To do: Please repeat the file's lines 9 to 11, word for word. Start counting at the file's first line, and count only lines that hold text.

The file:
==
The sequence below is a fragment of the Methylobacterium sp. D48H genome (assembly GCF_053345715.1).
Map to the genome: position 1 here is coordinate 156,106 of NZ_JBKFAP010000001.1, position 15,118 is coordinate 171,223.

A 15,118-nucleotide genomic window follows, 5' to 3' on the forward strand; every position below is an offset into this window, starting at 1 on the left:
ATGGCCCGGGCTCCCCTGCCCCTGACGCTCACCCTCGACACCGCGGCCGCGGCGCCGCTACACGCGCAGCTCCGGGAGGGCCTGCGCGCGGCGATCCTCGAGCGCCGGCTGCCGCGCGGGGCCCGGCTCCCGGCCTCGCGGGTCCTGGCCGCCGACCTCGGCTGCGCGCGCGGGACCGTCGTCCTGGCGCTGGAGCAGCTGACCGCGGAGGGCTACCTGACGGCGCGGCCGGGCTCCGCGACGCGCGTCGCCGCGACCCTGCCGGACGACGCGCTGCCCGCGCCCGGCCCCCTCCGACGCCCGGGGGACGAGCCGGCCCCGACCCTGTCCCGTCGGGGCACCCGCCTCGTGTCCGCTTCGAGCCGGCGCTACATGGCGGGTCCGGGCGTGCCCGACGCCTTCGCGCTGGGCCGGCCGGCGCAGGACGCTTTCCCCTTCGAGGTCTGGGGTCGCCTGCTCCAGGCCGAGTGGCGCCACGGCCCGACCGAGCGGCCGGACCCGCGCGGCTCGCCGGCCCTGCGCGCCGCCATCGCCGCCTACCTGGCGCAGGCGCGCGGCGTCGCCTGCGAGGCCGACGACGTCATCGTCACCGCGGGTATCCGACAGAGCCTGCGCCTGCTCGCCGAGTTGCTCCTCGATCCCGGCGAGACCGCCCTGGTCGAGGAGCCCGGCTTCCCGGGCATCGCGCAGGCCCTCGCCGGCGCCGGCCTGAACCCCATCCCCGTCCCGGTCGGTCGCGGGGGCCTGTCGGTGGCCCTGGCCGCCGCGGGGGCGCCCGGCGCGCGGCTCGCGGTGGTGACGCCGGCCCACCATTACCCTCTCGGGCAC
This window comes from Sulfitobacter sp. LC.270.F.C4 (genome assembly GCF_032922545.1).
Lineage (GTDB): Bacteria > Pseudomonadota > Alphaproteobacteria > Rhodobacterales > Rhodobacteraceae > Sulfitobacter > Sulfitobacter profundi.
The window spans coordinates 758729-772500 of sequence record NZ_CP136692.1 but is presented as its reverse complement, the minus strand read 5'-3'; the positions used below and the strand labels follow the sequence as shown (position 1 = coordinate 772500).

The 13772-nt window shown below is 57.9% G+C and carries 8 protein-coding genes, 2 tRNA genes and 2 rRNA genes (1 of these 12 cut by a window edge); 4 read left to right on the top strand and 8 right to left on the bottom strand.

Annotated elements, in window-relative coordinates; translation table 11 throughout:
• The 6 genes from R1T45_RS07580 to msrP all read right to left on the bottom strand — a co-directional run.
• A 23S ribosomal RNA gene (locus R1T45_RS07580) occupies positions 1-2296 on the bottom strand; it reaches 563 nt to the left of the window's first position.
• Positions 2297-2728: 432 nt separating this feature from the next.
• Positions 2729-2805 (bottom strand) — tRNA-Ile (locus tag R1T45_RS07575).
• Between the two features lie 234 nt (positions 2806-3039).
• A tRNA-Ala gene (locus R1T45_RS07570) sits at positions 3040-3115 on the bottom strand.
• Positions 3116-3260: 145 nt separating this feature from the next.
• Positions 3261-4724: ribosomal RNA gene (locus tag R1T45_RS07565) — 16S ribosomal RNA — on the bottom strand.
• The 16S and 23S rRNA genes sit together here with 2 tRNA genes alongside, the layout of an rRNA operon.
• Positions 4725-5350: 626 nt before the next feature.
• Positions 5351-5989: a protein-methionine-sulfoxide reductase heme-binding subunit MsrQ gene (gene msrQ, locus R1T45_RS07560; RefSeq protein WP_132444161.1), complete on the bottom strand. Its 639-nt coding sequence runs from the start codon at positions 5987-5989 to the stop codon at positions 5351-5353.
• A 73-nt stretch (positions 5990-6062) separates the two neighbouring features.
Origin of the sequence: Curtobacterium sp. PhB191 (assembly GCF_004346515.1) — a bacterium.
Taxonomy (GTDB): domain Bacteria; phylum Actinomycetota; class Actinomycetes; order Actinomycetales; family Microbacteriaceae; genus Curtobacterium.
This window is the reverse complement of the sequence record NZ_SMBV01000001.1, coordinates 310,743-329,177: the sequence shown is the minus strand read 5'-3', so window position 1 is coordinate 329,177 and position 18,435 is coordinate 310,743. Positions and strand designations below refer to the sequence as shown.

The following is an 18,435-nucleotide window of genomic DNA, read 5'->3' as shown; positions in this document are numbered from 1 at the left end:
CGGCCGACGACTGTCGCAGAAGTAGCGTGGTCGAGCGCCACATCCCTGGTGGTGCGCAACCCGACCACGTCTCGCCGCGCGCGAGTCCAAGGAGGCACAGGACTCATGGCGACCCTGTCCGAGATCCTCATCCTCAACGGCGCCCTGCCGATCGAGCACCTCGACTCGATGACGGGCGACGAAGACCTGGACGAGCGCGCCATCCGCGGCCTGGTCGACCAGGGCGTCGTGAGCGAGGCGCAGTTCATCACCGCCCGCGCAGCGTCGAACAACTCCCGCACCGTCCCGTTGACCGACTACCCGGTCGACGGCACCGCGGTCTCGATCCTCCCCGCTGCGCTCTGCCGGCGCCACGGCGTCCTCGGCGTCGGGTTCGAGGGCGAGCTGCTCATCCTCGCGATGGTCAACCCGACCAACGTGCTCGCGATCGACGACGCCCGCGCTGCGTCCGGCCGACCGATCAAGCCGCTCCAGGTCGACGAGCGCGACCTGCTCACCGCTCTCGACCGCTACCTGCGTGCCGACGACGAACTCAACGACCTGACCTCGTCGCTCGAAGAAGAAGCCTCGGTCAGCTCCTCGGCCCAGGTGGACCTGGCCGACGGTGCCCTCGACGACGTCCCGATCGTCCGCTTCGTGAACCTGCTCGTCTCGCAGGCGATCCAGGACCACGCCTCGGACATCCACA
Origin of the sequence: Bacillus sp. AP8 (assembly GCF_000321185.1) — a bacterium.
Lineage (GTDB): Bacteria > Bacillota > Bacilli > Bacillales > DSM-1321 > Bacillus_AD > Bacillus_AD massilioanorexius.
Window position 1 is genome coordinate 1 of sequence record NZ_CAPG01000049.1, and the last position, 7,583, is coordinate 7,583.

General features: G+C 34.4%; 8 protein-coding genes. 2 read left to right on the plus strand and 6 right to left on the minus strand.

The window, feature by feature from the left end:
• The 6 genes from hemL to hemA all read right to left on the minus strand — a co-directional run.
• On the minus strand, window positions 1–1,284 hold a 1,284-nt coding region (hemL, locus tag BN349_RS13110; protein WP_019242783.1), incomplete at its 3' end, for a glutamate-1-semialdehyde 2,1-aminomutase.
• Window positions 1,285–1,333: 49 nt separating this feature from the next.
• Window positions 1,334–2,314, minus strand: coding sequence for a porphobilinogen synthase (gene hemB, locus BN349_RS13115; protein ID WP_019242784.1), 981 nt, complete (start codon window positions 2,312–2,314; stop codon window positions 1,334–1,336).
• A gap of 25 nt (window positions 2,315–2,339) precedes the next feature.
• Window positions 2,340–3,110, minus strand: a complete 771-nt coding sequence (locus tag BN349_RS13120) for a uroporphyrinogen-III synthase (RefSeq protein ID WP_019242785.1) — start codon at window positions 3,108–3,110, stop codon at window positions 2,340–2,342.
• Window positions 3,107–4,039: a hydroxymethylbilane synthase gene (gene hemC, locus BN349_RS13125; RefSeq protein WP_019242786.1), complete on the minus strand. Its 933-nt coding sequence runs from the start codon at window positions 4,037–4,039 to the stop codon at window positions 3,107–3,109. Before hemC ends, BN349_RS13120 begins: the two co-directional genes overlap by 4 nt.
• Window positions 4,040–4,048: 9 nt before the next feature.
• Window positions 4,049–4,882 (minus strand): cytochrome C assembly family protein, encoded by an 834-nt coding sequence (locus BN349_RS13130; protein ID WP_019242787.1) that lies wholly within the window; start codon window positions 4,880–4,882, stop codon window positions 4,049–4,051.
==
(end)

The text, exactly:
Annotated elements, in window-relative coordinates; translation table 11 throughout:
• The 6 genes from R1T45_RS07580 to msrP all read right to left on the bottom strand — a co-directional run.
• A 23S ribosomal RNA gene (locus R1T45_RS07580) occupies positions 1-2296 on the bottom strand; it reaches 563 nt to the left of the window's first position.